Vietnamese woman has buried 4,000 aborted, abandoned babies found in the trash
August 30, 2012, (LifeSiteNews.com) – One day, Pham Thi Cuong, now 74, was going to the local market when she saw a black plastic bag covered in flies on the sidewalk. Unexpectedly, the bag moved when she walked past.
At first Cuong assumed that a local family must have discarded some animals, and walked past. But something made her turn back.
What she found made her sick. In the bag was a still-living newborn baby. “Its body was black and blue and there were ants all over it. Such a painful sight,” she told VnExpress this week.
Cuong attempted to save the baby’s life, searching desperately around for a breastfeeding mother to feed the baby, but she failed, and the baby died. The experience, however, gave her a new mission in life.
The elderly woman now bicycles around, up to ten kilometers a day, looking for the bodies of abandoned or aborted babies. She then cleans them up and gives them a proper burial in a local cemetery, “so that their souls may find peace.”
Sadly, she is often successful in her search. So far, she has reportedly buried more than 4,000 babies.
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Cuong says that she often finds the bodies of the babies in plastic bags, thrown on the sidewalk like common rubbish. Often, she says, they are being consumed by animals.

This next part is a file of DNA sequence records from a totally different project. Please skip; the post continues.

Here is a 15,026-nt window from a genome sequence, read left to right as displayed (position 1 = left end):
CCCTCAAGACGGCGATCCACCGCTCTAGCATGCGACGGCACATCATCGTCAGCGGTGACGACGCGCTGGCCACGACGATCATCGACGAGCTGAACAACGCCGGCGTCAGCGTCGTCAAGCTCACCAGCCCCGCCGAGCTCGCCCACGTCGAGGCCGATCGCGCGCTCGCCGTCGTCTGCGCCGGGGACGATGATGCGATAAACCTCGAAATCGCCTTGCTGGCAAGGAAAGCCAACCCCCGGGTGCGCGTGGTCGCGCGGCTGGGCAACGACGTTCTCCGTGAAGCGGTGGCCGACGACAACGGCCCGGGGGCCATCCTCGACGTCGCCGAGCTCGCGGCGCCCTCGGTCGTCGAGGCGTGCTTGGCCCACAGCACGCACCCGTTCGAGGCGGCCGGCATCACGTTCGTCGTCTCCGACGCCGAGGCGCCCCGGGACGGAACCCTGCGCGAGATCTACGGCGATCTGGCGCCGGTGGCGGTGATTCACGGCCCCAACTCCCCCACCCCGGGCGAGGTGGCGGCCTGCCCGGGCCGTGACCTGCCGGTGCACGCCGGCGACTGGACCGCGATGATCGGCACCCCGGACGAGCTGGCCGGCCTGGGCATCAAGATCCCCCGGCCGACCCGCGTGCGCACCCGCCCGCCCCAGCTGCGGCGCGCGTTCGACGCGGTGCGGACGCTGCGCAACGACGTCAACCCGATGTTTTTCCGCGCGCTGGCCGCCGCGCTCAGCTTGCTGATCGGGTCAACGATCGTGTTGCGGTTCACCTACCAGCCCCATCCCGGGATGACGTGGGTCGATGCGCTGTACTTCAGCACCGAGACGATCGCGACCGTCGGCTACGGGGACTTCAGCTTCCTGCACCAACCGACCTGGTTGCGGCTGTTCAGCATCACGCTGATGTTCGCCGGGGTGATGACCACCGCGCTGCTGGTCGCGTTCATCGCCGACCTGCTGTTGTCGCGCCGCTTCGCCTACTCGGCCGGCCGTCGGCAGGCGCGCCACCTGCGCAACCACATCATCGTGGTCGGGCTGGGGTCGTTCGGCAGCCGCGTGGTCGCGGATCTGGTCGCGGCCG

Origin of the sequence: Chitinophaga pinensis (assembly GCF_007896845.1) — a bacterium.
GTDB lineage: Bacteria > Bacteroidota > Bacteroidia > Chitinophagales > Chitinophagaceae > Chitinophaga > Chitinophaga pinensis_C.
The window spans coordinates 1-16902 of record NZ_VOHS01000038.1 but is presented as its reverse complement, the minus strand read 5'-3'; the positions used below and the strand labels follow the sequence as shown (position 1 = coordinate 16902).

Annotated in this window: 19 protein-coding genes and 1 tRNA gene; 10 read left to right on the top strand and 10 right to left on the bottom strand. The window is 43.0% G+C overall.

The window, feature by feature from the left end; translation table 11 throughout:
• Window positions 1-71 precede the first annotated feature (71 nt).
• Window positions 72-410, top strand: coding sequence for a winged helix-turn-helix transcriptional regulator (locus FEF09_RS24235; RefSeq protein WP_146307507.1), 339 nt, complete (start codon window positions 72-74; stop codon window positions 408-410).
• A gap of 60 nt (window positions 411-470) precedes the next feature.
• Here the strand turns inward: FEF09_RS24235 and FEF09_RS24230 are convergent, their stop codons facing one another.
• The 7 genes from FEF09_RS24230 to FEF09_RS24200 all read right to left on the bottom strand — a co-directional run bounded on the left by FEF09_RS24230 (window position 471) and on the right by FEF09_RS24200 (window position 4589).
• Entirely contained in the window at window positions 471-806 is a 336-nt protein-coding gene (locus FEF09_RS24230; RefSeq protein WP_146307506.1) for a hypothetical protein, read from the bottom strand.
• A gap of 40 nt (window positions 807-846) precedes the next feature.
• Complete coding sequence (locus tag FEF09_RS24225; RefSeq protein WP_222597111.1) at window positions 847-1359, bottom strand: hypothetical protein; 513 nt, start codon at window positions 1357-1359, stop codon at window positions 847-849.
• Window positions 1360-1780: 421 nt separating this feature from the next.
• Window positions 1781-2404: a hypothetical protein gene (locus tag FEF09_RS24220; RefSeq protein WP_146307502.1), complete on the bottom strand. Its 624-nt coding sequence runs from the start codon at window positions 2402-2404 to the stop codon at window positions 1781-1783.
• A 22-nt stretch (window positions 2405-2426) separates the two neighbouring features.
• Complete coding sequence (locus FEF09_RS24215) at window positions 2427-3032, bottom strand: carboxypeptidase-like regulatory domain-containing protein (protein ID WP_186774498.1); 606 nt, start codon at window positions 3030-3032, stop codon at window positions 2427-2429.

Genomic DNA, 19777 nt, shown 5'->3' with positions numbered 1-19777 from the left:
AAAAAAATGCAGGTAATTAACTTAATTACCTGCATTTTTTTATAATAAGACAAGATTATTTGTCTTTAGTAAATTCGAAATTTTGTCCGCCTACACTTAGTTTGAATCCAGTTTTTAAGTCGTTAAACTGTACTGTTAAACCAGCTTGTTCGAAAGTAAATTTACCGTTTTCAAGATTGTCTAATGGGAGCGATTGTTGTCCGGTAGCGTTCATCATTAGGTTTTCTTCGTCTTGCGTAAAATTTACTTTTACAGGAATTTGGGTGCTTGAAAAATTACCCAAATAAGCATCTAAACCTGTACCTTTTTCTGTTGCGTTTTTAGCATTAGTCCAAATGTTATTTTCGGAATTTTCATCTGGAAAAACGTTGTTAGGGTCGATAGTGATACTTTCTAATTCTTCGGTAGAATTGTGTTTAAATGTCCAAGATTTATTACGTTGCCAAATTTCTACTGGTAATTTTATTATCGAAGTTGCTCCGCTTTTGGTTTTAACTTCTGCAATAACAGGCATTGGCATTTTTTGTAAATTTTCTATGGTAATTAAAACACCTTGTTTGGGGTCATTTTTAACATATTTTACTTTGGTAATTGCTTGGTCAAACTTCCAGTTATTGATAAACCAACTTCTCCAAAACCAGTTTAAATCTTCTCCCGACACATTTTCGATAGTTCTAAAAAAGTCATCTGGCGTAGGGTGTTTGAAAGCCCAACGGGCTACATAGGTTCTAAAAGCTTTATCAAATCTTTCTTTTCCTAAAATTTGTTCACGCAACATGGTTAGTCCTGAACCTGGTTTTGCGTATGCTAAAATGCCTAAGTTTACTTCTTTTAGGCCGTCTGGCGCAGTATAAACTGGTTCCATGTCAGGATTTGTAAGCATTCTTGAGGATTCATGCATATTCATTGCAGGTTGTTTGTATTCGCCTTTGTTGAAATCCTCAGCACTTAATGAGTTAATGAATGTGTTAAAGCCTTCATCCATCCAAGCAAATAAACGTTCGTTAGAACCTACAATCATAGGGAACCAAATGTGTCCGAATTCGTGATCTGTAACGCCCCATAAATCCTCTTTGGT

“It gives me the chills,” she said. “But then I thought about their really short life of being abandoned, not even having a place to rest when they died, I still tried to bring them home.”
Because Pham is poor, some have told her she is wasting her time and should work on improving her own situation. But VnExpress reports that others have come to look on her as an “angel,” and one local man has even begun to join Pham in her searches.
Cuong’s story is eerily similar to that of Lou Xiaoying, an impoverished Chinese woman who made her living recycling trash. The Daily Mail reported last month that Xiaoying has discovered 30 living babies abandoned in dumpsters. In each case she has rescued the infants, and cared for them as her own children.
“I realized if we had strength enough to collect garbage, how could we not recycle something as important as human lives,” she said.
“These children need love and care,” she said. “They are all precious human lives. I do not understand how people can leave such a vulnerable baby on the streets.”
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